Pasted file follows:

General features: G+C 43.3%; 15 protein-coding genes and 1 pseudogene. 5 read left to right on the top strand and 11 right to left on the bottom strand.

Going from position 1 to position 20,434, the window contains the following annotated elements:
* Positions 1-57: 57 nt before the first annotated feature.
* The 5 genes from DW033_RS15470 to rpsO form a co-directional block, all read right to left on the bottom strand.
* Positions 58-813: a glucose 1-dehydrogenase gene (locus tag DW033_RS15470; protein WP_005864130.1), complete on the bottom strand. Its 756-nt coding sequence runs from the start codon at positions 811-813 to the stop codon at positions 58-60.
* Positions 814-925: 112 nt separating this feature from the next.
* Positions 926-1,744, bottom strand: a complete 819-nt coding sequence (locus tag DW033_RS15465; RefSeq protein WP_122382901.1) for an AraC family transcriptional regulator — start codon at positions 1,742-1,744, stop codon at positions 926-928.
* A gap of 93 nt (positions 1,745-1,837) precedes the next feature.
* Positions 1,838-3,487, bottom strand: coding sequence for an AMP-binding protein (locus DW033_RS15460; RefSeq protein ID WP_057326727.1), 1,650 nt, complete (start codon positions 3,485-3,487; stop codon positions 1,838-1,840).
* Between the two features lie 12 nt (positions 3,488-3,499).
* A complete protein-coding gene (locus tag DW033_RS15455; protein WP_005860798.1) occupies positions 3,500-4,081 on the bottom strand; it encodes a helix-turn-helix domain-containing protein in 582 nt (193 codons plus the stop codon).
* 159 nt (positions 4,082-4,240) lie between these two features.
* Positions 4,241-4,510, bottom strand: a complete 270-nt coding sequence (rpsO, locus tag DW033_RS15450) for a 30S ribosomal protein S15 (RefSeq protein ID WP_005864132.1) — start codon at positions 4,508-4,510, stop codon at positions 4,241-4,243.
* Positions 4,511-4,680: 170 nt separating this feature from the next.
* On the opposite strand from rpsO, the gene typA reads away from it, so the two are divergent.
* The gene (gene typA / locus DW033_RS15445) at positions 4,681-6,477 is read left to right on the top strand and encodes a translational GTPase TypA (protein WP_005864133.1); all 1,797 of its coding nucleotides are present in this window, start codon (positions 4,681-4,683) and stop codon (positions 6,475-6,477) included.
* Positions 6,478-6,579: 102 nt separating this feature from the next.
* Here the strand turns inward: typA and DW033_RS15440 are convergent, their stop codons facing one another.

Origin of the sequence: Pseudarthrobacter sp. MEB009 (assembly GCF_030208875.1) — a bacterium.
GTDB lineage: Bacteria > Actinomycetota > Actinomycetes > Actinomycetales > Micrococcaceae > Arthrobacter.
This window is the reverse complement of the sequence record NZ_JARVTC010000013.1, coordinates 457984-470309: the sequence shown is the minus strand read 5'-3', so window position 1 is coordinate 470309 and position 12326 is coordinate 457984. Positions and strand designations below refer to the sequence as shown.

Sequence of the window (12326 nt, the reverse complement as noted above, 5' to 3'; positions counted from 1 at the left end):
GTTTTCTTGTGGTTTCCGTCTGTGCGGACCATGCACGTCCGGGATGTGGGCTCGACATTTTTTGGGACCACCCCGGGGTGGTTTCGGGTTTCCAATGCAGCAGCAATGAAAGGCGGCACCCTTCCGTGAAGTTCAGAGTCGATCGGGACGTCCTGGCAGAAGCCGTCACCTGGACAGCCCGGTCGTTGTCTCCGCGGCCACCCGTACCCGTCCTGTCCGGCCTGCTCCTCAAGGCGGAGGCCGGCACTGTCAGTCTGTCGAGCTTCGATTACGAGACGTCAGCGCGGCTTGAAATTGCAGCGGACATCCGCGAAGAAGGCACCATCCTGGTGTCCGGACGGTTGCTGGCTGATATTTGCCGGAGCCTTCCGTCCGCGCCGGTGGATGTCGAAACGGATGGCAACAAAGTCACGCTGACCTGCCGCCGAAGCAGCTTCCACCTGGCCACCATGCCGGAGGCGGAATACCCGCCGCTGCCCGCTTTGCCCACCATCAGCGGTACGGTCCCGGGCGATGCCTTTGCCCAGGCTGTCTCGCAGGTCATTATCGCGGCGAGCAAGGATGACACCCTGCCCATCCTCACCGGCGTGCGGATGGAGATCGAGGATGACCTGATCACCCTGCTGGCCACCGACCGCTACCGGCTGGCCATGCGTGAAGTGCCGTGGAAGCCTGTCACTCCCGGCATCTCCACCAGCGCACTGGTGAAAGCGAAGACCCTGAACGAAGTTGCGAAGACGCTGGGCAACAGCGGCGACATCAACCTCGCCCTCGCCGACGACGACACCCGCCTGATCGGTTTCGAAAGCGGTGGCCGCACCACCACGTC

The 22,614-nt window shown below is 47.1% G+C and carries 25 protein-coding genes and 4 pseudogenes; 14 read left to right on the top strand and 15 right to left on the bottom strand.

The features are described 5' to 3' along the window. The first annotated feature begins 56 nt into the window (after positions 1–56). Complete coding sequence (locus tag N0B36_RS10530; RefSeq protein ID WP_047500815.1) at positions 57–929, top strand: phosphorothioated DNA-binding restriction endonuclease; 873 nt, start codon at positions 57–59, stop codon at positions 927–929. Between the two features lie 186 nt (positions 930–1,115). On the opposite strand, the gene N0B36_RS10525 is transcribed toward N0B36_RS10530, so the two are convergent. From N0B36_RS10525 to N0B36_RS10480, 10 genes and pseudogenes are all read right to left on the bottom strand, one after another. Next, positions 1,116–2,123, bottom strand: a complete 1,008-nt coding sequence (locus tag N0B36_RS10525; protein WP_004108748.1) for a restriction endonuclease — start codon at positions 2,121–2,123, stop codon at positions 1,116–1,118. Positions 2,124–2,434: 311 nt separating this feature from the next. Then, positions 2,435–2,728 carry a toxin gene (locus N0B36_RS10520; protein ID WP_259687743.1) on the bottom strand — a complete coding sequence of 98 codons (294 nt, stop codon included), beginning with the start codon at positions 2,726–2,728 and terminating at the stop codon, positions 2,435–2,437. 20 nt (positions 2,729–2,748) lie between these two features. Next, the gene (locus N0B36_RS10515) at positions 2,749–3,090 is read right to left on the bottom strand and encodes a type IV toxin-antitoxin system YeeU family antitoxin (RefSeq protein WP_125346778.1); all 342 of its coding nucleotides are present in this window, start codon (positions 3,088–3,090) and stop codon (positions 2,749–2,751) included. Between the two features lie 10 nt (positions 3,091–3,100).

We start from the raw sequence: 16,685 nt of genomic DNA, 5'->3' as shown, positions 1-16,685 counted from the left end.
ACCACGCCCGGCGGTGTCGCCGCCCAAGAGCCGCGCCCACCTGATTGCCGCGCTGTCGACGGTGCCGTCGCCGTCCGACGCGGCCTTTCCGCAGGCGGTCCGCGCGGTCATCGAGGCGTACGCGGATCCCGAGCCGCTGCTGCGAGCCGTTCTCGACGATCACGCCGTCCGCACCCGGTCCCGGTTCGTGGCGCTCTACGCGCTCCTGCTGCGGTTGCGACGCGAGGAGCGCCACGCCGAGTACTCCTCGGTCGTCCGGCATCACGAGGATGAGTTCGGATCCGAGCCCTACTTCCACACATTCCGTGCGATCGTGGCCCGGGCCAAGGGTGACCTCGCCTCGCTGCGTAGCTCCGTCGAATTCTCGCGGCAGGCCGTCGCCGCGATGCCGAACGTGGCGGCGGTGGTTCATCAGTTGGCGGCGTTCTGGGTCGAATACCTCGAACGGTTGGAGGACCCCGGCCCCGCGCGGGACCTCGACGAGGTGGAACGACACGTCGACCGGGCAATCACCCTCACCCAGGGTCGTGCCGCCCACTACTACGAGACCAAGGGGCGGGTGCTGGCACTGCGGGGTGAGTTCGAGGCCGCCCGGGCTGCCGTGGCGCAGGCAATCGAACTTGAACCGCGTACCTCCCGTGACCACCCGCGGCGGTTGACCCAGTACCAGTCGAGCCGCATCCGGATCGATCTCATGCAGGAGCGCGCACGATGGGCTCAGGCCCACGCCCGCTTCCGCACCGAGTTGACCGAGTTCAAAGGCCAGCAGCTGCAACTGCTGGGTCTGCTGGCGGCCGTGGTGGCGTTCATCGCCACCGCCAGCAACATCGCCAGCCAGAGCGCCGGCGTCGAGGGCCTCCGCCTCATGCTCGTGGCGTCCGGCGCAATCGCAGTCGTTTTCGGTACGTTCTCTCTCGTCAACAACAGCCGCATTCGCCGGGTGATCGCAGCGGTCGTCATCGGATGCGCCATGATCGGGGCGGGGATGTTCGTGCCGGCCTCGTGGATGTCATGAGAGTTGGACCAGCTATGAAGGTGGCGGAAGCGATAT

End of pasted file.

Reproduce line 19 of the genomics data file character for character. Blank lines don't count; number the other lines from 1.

Origin of the sequence: Pseudarthrobacter sp. MEB009 (assembly GCF_030208875.1) — a bacterium.